Back to acoustic music with Felice Del Gaudo, an Italian bass player, and his album titled „Desert”. In some ways, it reminds me of one of my favorites, „Spirit of Nadir” by Oleś Brothers. It is also well-recorded, the sound of double bass is powerful and pure, rich and vibrant, with Supremo the balance between strings and wood is perfect. On „Spirit of Nadir” which I play right after „Desert” the impression of a huge space surrounding musicians (despite the fact it is a studio recording) is more intense, but the sound on the latter is as open, as filled with air as on the former. The sound of acoustic instruments in both cases is incredibly natural, the music flows effortlessly completely detached from speakers, and it fills the whole room. The experience once again is beautifully immersive, and absorbing, it pulls me into the world created by musicians, and it is a beautiful, intriguing world.


Funny enough, for most of the shows I went to, Max chose Shinai over his more expensive, supposedly better-sounding components. Why? I guess, taking two-box solutions is less practical, but Supremo shares dimensions and weight with Shinai so these factors are definitely not obstacles. Maybe, just maybe, Max simply likes Shinai most among his designs. He wouldn’t be the first who personally prefers not the most expensive and objectively best of his designs, but another one that just pushes all the right buttons in him (TO BE CLEAR – that’s my assumption, not something I know from Max). I felt the same with Kondo Souga, for example. I recognized that objectively Kagura mono amplifiers sounded even better, but if I could afford it I would buy Souga as for me personally it delivered the most touching, most immersive musical experience I’d ever heard.

The story with Shinai and Supremo is a bit different. It is similar in that the less expensive integrated sounds a bit sweeter, more romantic, more tube-like delivering the most beautiful side of music. It is different because having a choice I would pick Supremo over Shinai because it is a better amplifier. It is even more resolving, precise, transparent, and more revealing. There is a little extra clarity and transparency in its sound, and it delivers even more visceral low tones, that with most speakers will be perfectly controlled, and tight. Yet, there is still a hint of tube-like sound there. The midrange is rich, saturated, and palpable (not as much as with Shinai, let alone 300B SET, but still), and the acoustic music and vocals sound great, engaging with it. It builds a convincing three-dimensional soundstage shown from a somewhat greater distance than with Shinai. It played orchestral, rock, and electronic music with the same intensity and energy delivering equally immersive, thrilling, powerful performances. After all, it is a full-blooded, high-end, versatile integrated amplifier capable of making highly demanding audiophiles’ and music lovers’ dreams come true. Great job Max!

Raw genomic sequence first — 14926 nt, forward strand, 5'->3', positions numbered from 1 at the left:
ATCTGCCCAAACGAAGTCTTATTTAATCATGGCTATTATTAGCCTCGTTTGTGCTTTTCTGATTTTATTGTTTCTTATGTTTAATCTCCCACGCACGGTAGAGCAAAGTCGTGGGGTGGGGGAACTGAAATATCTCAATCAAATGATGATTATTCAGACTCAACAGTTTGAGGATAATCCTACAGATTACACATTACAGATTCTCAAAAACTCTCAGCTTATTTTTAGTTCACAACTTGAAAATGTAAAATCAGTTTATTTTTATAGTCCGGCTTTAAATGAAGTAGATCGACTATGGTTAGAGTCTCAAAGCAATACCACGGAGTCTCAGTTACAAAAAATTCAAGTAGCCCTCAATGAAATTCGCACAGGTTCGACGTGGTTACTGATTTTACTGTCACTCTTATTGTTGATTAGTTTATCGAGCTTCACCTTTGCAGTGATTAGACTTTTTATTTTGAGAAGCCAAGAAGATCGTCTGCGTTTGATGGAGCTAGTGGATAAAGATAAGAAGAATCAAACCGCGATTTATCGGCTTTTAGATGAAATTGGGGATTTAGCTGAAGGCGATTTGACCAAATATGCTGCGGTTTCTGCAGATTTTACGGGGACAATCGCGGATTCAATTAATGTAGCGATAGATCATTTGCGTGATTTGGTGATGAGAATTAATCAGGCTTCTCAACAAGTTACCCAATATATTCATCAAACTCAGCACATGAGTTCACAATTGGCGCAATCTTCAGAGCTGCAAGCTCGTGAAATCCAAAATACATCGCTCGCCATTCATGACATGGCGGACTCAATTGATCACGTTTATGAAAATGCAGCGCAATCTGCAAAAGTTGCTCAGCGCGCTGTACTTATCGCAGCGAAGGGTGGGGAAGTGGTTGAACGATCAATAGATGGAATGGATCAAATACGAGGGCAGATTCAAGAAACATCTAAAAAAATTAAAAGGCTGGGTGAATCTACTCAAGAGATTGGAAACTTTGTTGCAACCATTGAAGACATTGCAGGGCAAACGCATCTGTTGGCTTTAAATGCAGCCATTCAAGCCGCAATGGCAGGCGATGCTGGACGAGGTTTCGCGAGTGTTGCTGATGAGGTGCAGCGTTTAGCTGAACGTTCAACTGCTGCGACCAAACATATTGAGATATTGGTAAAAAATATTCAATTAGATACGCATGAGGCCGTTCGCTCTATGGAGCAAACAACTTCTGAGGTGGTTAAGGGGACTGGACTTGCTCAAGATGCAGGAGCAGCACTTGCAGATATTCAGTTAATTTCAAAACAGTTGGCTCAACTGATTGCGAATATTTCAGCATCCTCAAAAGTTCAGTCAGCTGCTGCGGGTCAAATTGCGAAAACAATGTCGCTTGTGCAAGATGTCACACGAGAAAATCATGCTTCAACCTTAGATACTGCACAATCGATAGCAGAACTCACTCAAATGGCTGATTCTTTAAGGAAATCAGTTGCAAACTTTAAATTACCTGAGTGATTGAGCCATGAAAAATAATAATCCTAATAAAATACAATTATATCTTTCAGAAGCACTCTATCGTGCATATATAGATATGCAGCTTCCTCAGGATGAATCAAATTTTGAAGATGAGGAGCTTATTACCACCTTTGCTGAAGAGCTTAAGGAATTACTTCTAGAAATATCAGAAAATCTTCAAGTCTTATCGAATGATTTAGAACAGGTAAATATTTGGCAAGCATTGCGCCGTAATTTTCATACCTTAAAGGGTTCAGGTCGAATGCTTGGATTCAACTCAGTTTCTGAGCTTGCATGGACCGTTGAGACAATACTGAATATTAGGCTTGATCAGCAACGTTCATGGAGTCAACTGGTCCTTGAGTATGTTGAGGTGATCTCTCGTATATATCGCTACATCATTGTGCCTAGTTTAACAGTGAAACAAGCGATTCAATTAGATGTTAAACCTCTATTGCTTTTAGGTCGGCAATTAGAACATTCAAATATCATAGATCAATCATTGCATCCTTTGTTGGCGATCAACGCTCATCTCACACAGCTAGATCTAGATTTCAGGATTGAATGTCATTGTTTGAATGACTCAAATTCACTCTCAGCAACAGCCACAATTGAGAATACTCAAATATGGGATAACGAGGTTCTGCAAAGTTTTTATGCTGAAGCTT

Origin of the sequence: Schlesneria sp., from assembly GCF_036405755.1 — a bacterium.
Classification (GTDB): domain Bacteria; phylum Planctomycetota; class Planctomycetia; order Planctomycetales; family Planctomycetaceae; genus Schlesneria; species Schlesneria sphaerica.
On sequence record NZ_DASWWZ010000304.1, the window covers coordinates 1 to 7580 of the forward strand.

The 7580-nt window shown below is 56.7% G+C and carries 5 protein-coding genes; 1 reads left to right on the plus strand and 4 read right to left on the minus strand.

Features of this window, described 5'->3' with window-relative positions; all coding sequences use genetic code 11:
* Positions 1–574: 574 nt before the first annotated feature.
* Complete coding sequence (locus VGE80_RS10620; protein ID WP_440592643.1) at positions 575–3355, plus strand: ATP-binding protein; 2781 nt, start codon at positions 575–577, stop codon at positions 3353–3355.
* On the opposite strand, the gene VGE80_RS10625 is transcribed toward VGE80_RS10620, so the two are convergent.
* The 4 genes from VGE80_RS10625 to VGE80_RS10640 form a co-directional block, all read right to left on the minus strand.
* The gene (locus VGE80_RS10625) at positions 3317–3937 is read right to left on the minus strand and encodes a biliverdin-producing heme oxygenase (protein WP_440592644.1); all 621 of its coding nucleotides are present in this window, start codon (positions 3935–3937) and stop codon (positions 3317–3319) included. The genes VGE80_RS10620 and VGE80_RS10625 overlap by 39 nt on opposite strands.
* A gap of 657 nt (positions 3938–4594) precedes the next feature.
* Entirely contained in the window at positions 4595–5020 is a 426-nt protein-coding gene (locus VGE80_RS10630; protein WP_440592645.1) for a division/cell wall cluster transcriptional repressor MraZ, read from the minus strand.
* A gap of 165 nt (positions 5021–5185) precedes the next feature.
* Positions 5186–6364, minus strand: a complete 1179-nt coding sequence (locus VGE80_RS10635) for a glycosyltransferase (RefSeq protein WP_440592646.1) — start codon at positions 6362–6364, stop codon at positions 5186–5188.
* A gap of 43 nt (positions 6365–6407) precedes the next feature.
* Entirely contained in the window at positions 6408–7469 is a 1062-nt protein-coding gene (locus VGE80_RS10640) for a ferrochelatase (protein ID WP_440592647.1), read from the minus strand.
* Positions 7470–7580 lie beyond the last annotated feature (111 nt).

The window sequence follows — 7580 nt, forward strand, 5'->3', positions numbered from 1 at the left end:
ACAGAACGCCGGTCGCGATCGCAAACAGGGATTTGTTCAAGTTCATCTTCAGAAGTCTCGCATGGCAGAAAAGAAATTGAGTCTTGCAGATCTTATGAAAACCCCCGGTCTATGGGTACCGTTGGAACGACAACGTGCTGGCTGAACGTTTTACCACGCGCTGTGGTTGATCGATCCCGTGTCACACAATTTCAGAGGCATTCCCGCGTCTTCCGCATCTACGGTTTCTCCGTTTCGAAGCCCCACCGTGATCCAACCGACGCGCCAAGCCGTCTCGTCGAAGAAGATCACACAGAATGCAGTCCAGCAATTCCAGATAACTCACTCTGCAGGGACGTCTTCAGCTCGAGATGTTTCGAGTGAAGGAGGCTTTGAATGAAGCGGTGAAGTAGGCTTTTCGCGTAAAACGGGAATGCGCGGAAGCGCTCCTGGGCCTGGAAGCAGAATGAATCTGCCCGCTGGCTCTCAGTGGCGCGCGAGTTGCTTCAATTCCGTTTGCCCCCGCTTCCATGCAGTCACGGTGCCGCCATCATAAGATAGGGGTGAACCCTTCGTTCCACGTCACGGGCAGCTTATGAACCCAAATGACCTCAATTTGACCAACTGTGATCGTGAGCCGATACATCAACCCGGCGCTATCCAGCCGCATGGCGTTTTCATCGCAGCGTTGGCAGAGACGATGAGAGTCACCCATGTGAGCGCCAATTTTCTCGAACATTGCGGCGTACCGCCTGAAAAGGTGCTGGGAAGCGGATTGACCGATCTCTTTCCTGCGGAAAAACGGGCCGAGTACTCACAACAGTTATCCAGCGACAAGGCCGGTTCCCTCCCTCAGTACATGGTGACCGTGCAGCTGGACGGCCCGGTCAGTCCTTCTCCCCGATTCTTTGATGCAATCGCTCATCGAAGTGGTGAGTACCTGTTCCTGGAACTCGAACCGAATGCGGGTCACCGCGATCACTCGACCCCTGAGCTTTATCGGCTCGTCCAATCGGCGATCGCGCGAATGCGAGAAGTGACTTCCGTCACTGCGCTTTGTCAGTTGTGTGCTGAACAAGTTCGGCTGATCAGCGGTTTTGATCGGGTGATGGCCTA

Prices (when reviewed):

  • GrandiNote SUPREMO: 24000.00  EUR

ManufacturerGRANDI NOTE


Technical specifications (according to the manufacturer):

  • Stereo integrated amplifier with Magnetosolid-VHP
  • Output per channel: 37W in Class A
  • Damping factor >230
  • Frequency response 1,5Hz – 350 kHz
  • Four balanced inputs XLR (full-balanced)
  • Direct coupling stages: no capacitor used
  • Full dual-mono, no feedback design
  • Power consumption: 270W
  • Weight 40kg
  • Dimensions: (W) 318 x (H) 196 x (L) 473 [mm]

Associated equipment:

  • Digital source:  a custom passive server with WIN10, Roon, Fidelizer Pro 7.10, JCAT NET XE, and JCAT USB XE cards with FERRUM HYPSOS Signature power supply, KECES P8 (mono) linear power supply for the server, JCAT USB Isolator
  • D/A Converter: LampizatOr Pacific 2 +Ideon Audio 3R Master Time (USB signal regenerator)
  • Analog front end: J.Sikora Standard MAX turntable, J.Sikora KV12 tonearm, J.Sikora KV12 MAX tonearm, AirTight PC-3, phono stages: Grandinote Celio MK IV, ESE Lab Nibiru V 5.
  • Power amplifiers: GrandiNote Shinai, Circle Labs M200, Art Audio Symphony II (modified)
  • Preamplifier: Circle Labs P300
  • Loudspeakers: GrandiNote MACH4, Ubiq Audio Model ONE Duelund Edition.
  • Interconnects: Bastanis Imperial x2, Soyaton Benchmark, Hijiri Million, Hijiri HCI-20, KBL Sound Himalaya II XLR, David Laboga Expression Emerald USB, David Laboga Digital Sound Wave Sapphire Ethernet
  • Speaker cables: Soyaton Benchmark
  • Power cables: LessLoss DFPC Signature, Gigawatt LC-3
  • Power: Gigawatt PF-2 MK2 and Gigawatt PC-3 SE Evo+; a custom power line with Gigawatt LC-Y in-wall cable; Gigawatt G-044 Schuko and Furutech FT-SWS-D (R)
  • Network: Silent Angel Bonn N8 + Silent Angel Forester F1 + optical LAN isolator
  • Racks: Base VI, Rogoz Audio 3RP3/BBS
  • Anti-vibration accessories: ROGOZ-AUDIO SMO40 and CPPB16 platforms and ROGOZ AUDIO BW40MKII feet, Franc Accessories Ceramic Disc Slim Feet and Wood Block Platform, Graphite Audio CIS-35 and IC-35